I was talking to a friend the other day, who asked if there had been any great new discoveries in the realm of heavy music for me this year. After some thought, I realised that most of the mind-blowing albums this year have come from bands I was already invested in. Don’t get me wrong some bands I’d not come across before have put out great albums, but nothing that’s made me fall head over heels. This is not necessarily a bad thing; we’ve had several years in a row where we’ve had some excellent debuts and I’ve discovered brilliant established bands for the first time and the quality of output from bands I already love has been staggering this year. But when I saw the new Kehlvin album billed as progressive-hardcore, I was very hopeful that maybe I’d found a new band to love.
The core sound of Holistic Dreams is quite difficult to pigeonhole, I guess I would have to describe it as Mastodon meets Calculating Infinity era Dillinger, with a healthy dose of chunky, lower speed hardcore riffing. If, like me, you worry whenever you see the word “progressive” in the description of a band’s sound, then I hope I can assuage any doubt. This never feels self-indulgent, it’s always focussed on solid song writing. A perfect summation of the band and their sound is Electric Monks, with its lurching riffs and gruff vocals, that explode into a lush wall of sound. It really tickles all the right parts of my brain, especially when it comes to the use of vocal melodies like those at the end of Flash Backward.
The key flaw to Holistic Dreams comes down to tempo. Everything feels very once pace, a solid mid to slow speed and while this serves the band, I’d love for there to just be a couple of instances where the pace picks up, just for the sake of variety. The frequent contrasts in dynamics and texture do help prevent this from becoming much of an issue- especially as the stellar production job really allows everything to sing properly- but it is noticeable, and could create some real impact if deployed correctly. Given the accomplishment on display over the rest of the record, I have no doubt Kehlvin could pull it off if they turned their minds to it. The fact that the album is under thirty-five minutes really helps prevent the lack of tempo variation becoming a more pronounced issue.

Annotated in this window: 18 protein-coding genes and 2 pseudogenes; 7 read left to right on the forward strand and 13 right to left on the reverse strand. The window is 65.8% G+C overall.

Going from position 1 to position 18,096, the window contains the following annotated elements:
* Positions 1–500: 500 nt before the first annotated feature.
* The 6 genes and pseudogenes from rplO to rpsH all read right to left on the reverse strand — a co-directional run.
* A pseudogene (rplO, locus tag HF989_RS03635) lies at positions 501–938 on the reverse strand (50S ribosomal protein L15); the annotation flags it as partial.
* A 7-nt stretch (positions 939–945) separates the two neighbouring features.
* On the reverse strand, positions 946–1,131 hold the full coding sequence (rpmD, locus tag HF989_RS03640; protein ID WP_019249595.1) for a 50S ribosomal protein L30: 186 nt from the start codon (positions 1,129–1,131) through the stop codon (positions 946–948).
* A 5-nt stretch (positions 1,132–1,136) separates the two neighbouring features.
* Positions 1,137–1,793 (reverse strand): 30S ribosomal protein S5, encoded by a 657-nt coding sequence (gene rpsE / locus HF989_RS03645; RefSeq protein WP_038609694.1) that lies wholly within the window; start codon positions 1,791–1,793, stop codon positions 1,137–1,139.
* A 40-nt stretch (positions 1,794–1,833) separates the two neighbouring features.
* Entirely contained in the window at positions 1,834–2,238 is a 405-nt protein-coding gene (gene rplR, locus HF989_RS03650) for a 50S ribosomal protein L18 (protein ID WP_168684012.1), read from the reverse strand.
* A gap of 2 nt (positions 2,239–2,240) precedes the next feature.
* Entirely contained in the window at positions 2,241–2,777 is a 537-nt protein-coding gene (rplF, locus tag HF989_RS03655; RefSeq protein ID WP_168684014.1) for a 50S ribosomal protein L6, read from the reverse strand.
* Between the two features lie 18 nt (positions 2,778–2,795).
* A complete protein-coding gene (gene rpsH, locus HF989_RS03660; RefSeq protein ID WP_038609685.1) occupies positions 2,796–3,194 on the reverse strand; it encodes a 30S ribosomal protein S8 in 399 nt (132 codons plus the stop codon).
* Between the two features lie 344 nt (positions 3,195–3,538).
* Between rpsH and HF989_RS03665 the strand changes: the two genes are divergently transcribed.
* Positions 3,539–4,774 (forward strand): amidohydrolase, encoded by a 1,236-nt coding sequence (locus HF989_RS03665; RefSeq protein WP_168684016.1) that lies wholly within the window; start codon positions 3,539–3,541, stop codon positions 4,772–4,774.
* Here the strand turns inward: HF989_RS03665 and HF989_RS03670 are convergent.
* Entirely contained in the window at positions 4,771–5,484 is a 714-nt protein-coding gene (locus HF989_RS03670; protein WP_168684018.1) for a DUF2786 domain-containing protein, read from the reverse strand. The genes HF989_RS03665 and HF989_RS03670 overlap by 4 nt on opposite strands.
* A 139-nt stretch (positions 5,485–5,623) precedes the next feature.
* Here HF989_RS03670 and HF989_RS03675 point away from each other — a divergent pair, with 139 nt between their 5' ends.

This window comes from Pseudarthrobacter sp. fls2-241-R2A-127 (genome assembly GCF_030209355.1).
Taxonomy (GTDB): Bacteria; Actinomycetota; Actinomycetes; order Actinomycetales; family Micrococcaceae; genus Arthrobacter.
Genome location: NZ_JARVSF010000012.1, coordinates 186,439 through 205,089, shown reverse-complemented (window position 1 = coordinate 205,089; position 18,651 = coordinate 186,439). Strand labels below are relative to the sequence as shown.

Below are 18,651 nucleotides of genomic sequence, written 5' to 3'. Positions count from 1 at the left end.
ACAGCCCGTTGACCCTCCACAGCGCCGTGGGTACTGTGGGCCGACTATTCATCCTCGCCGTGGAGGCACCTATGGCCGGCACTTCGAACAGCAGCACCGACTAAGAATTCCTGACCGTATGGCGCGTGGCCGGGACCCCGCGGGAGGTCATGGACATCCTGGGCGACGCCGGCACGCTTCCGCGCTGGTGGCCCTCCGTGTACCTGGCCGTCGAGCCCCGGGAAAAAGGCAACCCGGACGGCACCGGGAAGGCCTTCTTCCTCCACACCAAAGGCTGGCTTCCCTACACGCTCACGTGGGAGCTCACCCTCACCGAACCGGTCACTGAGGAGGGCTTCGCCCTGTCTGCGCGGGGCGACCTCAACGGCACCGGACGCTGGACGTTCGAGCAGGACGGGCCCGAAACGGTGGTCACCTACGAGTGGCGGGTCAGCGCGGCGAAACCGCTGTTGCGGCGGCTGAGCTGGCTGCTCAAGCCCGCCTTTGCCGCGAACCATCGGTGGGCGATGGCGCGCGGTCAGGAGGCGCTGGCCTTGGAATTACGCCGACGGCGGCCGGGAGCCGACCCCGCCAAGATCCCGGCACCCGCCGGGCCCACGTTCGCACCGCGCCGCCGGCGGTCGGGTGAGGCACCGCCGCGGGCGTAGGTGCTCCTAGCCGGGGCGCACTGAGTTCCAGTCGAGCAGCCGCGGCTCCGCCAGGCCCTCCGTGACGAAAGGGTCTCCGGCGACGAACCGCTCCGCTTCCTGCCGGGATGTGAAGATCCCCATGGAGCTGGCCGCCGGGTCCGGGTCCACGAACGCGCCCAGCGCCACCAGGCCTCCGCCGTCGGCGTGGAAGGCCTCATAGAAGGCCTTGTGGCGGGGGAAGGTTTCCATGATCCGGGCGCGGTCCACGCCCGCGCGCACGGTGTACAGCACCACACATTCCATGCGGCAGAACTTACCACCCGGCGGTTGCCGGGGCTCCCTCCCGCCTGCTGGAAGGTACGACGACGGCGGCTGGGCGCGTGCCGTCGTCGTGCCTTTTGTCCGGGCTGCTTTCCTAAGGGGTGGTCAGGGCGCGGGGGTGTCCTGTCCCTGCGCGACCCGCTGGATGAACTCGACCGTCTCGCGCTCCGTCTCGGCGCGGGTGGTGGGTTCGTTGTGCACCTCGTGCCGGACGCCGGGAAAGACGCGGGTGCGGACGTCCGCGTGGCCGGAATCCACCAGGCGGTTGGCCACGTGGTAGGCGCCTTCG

Holistic Dreams is a great album, it’s as simple as that, and I will definitely be diving deeper into Kehlvin’s back catalogue. I may not have fallen head-over-heels with the band, but this record is still damn impressive and maybe on the next record, or somewhere in their back catalogue, I will fall completely in love. We can but hope.
Holistic Dreams is out 24th September 2021 via CVLT Nation and can be purchased here.
Find out more about Kehlvin, find them on: Facebook